D3 Final Filled with Close Finishes
May 30, 2014
By Keith Shelton
Special to Second Half
HYDE — Two superb players with two scorching scores. Two palpitating playoff holes. One winner.
Those were the stakes at Thursday’s Upper Peninsula Division 3 Final at Highland Golf Club.
Cedarville senior Sam Eberts and Carney-Nadeau freshman Hunter Eichhorn both came in even at 71, shooting identical scores of 36 on the front nine and 35 on the back.
Neither hung around the scoreboard in the 90 minutes that followed as waves of golfers checked in. There were many good scores on the day, including a trio of 75’s. That score would have been good enough to win medalist honors in each of the past two U.P. Division 3 Finals, but not Thursday.
Inside the clubhouse, another nail-biter ensued as scores from Cedarville and Painesdale-Jeffers came in. When the dust settled, it was the Jeffers Jets by a slim margin, taking the U.P. title for the third consecutive year with a score of 314. Both teams had four golfers all at 83 or under, but Stephen Butina and Tyler Bailey’s dual 75’s were enough to put the Jets over the top. Cedarville was second at 316 followed by Carney-Nadeau at 337, Rudyard 341 and Munising 347.
Eichhorn, the young phenom from Carney, made a splash in 2013 as an eighth grader when he was runner-up on this same course. Putting together a card that was four strokes better and staying remarkably consistent throughout, he nearly still found himself in the same boat.
Eichhorn was the tactician, displaying a wealth of ability and golf knowledge. He had a seemingly large advantage from the tee box, frequently drawing “oohs” and “ahs” with his long drives of well over 200 yards.
He looked ahead on fairways with a pair of binoculars, measured distance and tested the wind with handfuls of sand, using every available piece of information to his advantage, tactics he said he picked up from watching professionals in the PGA.
“I see what they do, read the greens, test the wind, how they scout holes. I learn from watching the pros,” Eichhorn said.
On the playoff, both competitors went in confidently, playing in front of a large gallery. There was Eberts, appearing relaxed, smiling throughout and celebrating his small victories, and the stoic Eichhorn, who also enjoyed the crowd.
“It always pumps me up when there’s a crowd. The more that watch me, the better I do,” he said. “I tried to stay calm, but there’s always nerves on a playoff hole. I just tried to stay as calm as possible.”
Each appeared to make a costly error during the playoff. Eberts drove hard to the left from the No. 10 tee box, falling just out of bounds, but he recovered incredibly well. His next shot went sailing back on course and landed just on the inside edge of the green, where he two-putted for par to force a second playoff hole.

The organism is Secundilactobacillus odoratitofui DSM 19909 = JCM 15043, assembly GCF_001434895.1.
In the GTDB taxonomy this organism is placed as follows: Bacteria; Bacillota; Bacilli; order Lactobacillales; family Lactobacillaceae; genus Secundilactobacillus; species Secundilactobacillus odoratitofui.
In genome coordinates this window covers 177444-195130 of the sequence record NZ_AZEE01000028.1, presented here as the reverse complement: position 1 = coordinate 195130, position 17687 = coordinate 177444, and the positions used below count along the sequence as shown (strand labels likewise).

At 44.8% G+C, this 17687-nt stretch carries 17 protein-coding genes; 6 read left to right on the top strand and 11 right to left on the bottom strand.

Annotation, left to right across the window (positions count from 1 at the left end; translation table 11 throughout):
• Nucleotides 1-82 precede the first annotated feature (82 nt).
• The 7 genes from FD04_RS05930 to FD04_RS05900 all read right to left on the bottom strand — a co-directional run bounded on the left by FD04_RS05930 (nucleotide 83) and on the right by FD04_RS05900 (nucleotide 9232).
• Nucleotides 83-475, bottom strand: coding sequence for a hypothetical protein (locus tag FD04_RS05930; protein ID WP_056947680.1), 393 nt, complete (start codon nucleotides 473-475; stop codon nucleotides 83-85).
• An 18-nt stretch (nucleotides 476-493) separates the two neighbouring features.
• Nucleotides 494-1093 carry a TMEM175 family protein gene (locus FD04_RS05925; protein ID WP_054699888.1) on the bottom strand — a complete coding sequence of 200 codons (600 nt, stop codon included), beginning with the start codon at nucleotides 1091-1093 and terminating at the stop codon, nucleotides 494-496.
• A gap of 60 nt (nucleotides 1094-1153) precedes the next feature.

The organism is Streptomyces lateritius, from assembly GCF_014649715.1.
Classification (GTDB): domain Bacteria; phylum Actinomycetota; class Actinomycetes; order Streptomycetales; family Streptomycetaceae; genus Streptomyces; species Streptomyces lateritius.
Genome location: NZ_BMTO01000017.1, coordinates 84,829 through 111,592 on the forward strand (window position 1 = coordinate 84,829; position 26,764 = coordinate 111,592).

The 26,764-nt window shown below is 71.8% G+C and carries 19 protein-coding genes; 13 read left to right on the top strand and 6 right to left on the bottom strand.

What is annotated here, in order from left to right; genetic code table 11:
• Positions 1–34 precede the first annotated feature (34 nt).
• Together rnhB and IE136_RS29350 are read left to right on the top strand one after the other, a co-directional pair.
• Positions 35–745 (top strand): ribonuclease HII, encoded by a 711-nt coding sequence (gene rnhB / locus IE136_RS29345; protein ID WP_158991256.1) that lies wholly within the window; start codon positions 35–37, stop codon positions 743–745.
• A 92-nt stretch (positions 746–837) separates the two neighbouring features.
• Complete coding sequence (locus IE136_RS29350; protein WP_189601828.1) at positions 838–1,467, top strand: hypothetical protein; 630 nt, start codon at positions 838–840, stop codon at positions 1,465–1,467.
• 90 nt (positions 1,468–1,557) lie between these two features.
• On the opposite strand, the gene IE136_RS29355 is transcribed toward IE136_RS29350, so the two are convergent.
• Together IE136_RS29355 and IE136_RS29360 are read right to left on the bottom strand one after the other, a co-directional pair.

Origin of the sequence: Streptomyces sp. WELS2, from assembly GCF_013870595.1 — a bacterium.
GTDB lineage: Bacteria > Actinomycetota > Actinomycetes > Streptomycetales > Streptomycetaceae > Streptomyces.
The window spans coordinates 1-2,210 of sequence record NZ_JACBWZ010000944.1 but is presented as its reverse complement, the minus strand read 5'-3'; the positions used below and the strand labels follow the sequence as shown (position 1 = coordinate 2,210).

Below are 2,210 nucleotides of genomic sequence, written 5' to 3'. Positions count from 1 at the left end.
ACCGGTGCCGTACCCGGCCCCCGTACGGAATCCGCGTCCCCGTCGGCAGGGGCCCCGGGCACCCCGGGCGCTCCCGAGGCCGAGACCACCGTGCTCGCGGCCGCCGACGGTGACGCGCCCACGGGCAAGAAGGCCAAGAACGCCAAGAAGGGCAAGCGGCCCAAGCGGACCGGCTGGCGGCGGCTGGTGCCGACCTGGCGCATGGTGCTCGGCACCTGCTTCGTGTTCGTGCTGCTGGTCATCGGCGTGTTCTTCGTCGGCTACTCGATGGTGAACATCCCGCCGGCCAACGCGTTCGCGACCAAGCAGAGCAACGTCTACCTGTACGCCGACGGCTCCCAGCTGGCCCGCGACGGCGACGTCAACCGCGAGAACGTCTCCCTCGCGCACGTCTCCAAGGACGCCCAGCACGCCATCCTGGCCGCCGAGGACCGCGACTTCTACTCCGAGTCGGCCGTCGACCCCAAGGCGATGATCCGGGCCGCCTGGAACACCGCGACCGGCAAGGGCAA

On No. 11, Eichhorn drove too hard to the right and landed amongst a cluster of trees. His next shot banked off the bark but landed in a favorable position, where had a clear shot to the green. Once there, he two-putted for a bogey. Eberts meanwhile, was in position to match with a short putt. He took his time, lined up his shot, and turned and exhaled when his ball went trickling past the hole.
Thanks to Eichhorn and Eberts however, both of their schools received a boost with their scores of 71. Carney-Nadeau finished with possibly the best MHSAA Final score in school history, coming in third at 337. For Eichhorn the team finish was more meaningful than the medalist honor.
“It was nice to win, but nice to finish third and see my team play well and compete with some of the better schools around,” he said.
The remarkably deep Jets ruled the day. Identical twins Alex and Christopher Outinen capped their team’s scores with a respective 81 and 83 on a beautiful, clear and sunny day with temperatures in the mid-70s, a welcome change from the weather Jeffers had to deal with throughout most of the season.
“We had a rough start with the weather and only having five meets under our belt,” said coach Jason Koski. “But as the year went on, the scores improved. We were in a real competitive West-PAC conference with Houghton, Calumet and Hancock. We only won one meet, but the level of competition helped — Houghton won the Division 1 Finals.
“This year, after winning the last two years, the kids had a little more confidence. I wouldn’t say they were overconfident, but they had that confidence to them this year.”
The Jets also exhibited another important quality in keeping a level head in the game of golf.
“They’re mentally strong,” Koski said. “Whenever they’d have a rough first nine, they’d pull it together on the second nine. As an example, Christopher (Outinen) had a 46 on the first nine today and ended up pulling in an 83. I always tell the kids, don’t be throwing your clubs, even when you feel like it. You forget it, and move on.”